Every day, there's a new main character on Twitter, and International Women's Day was no different. Providing an invaluable service to women everywhere, Gender Pay Gap Bot went viral on Tuesday when it revealed the extent to which companies celebrating IWD on Twitter were paying their female employees less than their male employees.
International Women's Day has long been appropriated by companies using the language and imagery of female empowerment to sell us things or simply to paint themselves in a positive and progressive light. But if we really want to understand whether a particular company believes in women's empowerment, the best place to start is by looking at their gender pay gap. Often, there is disconnect between what they say and what they do. This is exactly the kind of hypocrisy the Gender Pay Gap Bot highlights.
In the UK, companies with more than 250 employees are required to publicly share data about the differences in pay between men and women across their organizations. Gender pay gap data can reflect inequalities in men and women's experience of working for a company -- for example if a company only promotes men into senior managerial positions or recruits more women to lower paying roles. It's often used as a barometer for measuring gender equality within an organization.
The bot is the creation of copywriter Francesca Lawson and software developer Ali Fensome, both 27, from Manchester, England. Lawson and Fensome used this publicly available data to create a bot that identified British companies and organizations tweeting with the International Women's Day hashtag and would retweet them with information about their gender pay gaps.
Aware that the Gender Pay Gap Bot was airing their dirty laundry in public, many companies and organizations deleted their original International Women's Day tweets so they wouldn't show up in the Bot's feed. Twitter user Madeline Odent (@oldenoughtosay) started keeping track of employers who were deleting their tweets after being called out by the bot. She noticed that many of them reposted their tweets using a different variation of the IWD hashtag.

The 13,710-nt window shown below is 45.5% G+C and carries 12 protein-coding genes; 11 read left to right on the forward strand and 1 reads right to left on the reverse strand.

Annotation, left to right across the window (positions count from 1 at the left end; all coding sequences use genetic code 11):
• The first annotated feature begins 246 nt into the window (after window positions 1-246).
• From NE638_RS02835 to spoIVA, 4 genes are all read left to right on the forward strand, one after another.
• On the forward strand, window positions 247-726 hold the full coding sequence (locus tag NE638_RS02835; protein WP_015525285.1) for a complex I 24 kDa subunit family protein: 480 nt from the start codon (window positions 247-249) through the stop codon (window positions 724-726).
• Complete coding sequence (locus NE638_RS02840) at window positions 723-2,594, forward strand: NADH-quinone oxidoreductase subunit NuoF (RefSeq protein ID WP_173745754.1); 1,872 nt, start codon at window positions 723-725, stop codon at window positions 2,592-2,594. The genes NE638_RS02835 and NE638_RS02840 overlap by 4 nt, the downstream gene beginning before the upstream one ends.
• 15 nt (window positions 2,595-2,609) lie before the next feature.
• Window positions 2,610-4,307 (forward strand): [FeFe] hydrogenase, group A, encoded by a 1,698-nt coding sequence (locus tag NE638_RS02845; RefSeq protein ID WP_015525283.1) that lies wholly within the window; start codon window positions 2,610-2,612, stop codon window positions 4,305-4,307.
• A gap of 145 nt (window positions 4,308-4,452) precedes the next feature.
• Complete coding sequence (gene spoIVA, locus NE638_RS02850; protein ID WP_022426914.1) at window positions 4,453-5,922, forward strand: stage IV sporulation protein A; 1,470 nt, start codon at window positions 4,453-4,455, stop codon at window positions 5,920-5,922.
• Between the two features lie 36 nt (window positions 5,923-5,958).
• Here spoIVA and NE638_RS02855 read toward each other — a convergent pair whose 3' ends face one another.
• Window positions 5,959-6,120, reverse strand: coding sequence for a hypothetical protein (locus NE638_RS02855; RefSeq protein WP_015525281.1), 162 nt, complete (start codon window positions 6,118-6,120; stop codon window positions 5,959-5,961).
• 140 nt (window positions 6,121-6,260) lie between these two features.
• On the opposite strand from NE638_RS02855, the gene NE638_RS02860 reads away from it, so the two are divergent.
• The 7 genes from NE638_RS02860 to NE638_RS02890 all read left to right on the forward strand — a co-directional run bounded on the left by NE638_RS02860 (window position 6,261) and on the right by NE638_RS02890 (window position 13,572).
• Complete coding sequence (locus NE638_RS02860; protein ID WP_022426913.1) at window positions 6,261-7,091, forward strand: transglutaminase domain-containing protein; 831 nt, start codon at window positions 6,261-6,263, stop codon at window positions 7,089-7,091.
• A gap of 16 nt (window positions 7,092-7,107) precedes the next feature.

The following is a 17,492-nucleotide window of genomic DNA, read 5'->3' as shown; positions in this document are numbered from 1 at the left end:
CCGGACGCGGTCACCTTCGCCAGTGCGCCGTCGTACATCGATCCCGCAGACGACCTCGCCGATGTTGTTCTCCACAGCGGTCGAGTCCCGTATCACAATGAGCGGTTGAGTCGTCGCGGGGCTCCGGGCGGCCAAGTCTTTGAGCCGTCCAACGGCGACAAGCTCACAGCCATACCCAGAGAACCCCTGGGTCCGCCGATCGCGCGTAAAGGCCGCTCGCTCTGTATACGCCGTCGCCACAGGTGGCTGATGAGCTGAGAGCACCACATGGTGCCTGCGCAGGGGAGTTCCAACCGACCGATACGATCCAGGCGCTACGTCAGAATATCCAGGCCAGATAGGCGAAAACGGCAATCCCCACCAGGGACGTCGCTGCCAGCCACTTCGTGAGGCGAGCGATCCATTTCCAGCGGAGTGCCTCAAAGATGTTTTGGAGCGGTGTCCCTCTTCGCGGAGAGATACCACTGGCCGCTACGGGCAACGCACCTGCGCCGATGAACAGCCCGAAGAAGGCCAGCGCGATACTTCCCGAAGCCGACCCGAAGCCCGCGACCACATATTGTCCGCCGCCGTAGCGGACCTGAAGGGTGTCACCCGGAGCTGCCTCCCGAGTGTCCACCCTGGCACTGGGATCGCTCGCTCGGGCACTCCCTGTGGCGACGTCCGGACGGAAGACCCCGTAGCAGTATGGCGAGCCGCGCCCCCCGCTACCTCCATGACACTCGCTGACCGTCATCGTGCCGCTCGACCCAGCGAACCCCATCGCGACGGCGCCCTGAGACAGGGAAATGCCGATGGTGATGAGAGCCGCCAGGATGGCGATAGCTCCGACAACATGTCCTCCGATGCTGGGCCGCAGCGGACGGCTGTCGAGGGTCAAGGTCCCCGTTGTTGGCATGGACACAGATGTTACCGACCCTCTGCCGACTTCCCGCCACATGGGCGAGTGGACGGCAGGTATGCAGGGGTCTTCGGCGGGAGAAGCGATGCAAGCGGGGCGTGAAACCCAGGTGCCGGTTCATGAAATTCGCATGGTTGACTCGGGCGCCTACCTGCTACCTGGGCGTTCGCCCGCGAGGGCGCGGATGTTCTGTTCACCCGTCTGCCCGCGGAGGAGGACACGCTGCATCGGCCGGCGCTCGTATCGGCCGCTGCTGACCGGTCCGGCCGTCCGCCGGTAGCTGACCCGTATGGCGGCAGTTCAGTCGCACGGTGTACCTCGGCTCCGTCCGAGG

"I think it's pretty cowardly to delete the tweet after being called out -- it gives off the impression that they're embarrassed about their pay gap and they'd rather pretend it doesn't exist than own up to their problems and do something about it," Lawson said over email. "Nationwide Building Society and University of Sunderland responded with a bit more context about what is causing their gap, which I think is a much more helpful response."
Many of the original tweets used pictures and videos of smiling women working for British companies, with uplifting messages about the importance of female leadership and role models. In contrast, the retweets made for pretty depressing reading. Not all, but the majority of Gender Pay Gap Bot's tweets revealed that women's hourly median pay was lower than that of their male colleagues -- by as much as 73%.
It's no secret that the technology industry in particular has long had a gender and diversity problem. Ain October by Anita.org, a nonprofit that works to advance women in computing, showed that half of women working in tech feel that it's a boys' club. We can perhaps glean why this is the case by examining some of the Gender Pay Gap Bot's tweets.
"While women have made great strides, there is a continued fight for equality and to eliminate discrimination and bias between genders," tweeted cloud technology company NetApp on Tuesday. "Together, we can forge women's equality. How will you #BreakTheBias?"
Meanwhile, the Gender Pay Gap Bot retweet of NetApp's tweet revealed that women working at the company were paid a median of 37% less per hour than men.
This is just one example among many, but it highlights the extent to which companies are able to paint discrimination and bias as a problem for others to solve. In light of this, asking what individuals will do to "break the bias" looks like the very definition of passing the buck.
"NetApp's gap in gender pay is mostly driven by the fact that there are far more male employees in commissionable (sales) roles," a NetApp spokesperson said in a statement. "We know there is still work to do and are actively focused on gender balance. NetApp continues to take active steps in reviewing our pay positioning and ensuring we pay male and female employees equally who are in similar jobs that require similar skill sets."